Erdogan in Amman

By Mohammad Aburumman

تم نشره في Sun 20 August / Aug 2017. 12:00 AM
  • Mohammad Aburumman

Turkey’s President Recep Tayyip Erdogan is scheduled to arrive in Amman on Monday, in his first visit to Jordan, since he arrived in office.

It seems there is a gradual transformation underway in the relationship between Amman and Ankara, following an extended phase of staleness.

Ever since Erdogan arrived in the office of Prime Minister, in 2003, and President in 2014, Jordan and Turkey not seen eye to eye on regional issues. Especially on the Arab Spring and the aftermath.

All these years, Jordan kept a sceptical distance from Turkey and its role in supporting political Islam as the rising regional force.

Contrarily, the Kingdom has almost always sided with the opposite Arab camp, mainly Egypt, Saudi, Emirates, and Kuwait.

More so, the years 2011 through 2015 were severely destructive to bilateral relations between Jordan and Turkey, even though the two worked hard to keep it all under the table.

However, the regional shift, which began around two years ago, pushed the two countries closer. Especially with the arrival of King Salman and the political leaderships associated with the dawn of Riyadh’s new era, and the temporary proximity between Saudi and Turkey.

Notably, this laid the short-lived foundations for a regional alliance, which wasn’t destined to see light, given the implosion of the Qatari Crisis, and the contradictory positions on Syria before that. Not to mention the two’s conflicting views on political Islam movements.

As for Jordan’s relationship with the Turks’, signs of recovery began to surface with the Turkish turn against ISIS, in 2015, up to their incursion in Syria; Operation Euphrates Shield.

Turkey’s interference in Syria’s Northern regions significantly shrunk ISIS’s influence and presence there.

Later, with Turkey’s turn against the Nusra Front, later known as Fath al Sham; once closely affiliated to Ankara, the rift between Jordan and Turkey on Syria began to close.

After the failed coup in Turkey, nearly a year ago, which pushed the Russo-Turkish rapprochement, and realignment in accordance to the Amman-Moscow view, the bridge between us and the Turk’s grew stronger.

Inarguably, Jordan’s view on the Syrian crisis, which prefaced the tripartite Amman Accord, is the catalyst behind the arrival at a strong military ceasefire in the Syrian South.

Of course, this projection was realised via the Astana platform, which was Turkey’s main gateway to Russia.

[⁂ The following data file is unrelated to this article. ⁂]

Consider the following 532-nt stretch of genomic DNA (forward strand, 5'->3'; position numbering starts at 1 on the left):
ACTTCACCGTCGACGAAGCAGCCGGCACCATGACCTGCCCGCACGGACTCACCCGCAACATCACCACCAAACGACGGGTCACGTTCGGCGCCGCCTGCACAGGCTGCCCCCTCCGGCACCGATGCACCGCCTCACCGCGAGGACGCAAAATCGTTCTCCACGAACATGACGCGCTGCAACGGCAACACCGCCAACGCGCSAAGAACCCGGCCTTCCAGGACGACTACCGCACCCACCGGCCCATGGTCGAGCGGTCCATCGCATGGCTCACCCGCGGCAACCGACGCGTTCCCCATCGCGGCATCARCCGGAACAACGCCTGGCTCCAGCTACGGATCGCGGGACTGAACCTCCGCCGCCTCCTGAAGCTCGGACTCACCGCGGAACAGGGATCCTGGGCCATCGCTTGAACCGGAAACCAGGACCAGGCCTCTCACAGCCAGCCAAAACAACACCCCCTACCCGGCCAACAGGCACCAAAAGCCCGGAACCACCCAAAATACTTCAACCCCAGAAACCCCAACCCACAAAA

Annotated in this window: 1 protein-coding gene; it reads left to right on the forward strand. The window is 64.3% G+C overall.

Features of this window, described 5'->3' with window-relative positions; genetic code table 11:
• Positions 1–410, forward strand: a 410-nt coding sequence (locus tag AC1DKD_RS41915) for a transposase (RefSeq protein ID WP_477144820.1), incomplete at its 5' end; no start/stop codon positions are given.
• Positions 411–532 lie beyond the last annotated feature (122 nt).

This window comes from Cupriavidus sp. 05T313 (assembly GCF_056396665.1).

In the meantime, Jordan’s balanced position on other regional and political issues has helped crystallise a shared view. Particularly in regards to the recent Gulf Crisis, the situation in Iraq, and the Islamists’ participation in the elections, all played a role in the founding of solid, common grounds between the Kingdom and Turkey.

Additionally, Jordan’s diplomatic stand against Israel, in regards to the Jerusalem case, laid another basis from proximity between the two.

Both have shown considerable interest in the Jerusalem case, for all sorts of strategic, political, and symbolic purposes. Jordan and Turkey have joint interests in pressuring Israel, and it is a plus that both have ties with Israel and the United States, at the same time.

Naturally, this gives the alignment of Amman and Ankara significant diplomatic momentum in the face of Israel.

Despite positive variables between the two countries, however, the gap between the two stands due; first, to the dispersing view on the relationship with Emirates and Egypt. Jordan is an ally to both, while Erdogan sees them as rivals.

This was crucial even to the Turkish-Saudi relationship, in spite of Erdogan’s recent visit to Riyadh, it is obvious now that their relationship is retaining staleness, gradually!

Hopefully, the newly found common grounds between Jordan and Turkey is solid enough to inaugurate joint action in the multiple spheres of common, strategic interests.

Moreover, the hope is that a Jordanian-Turkish rapprochement may lead to a great benefits for both, and further reconciliation on regional issues.

This article is an edited translation of the Arabic version, published by AlGhad.

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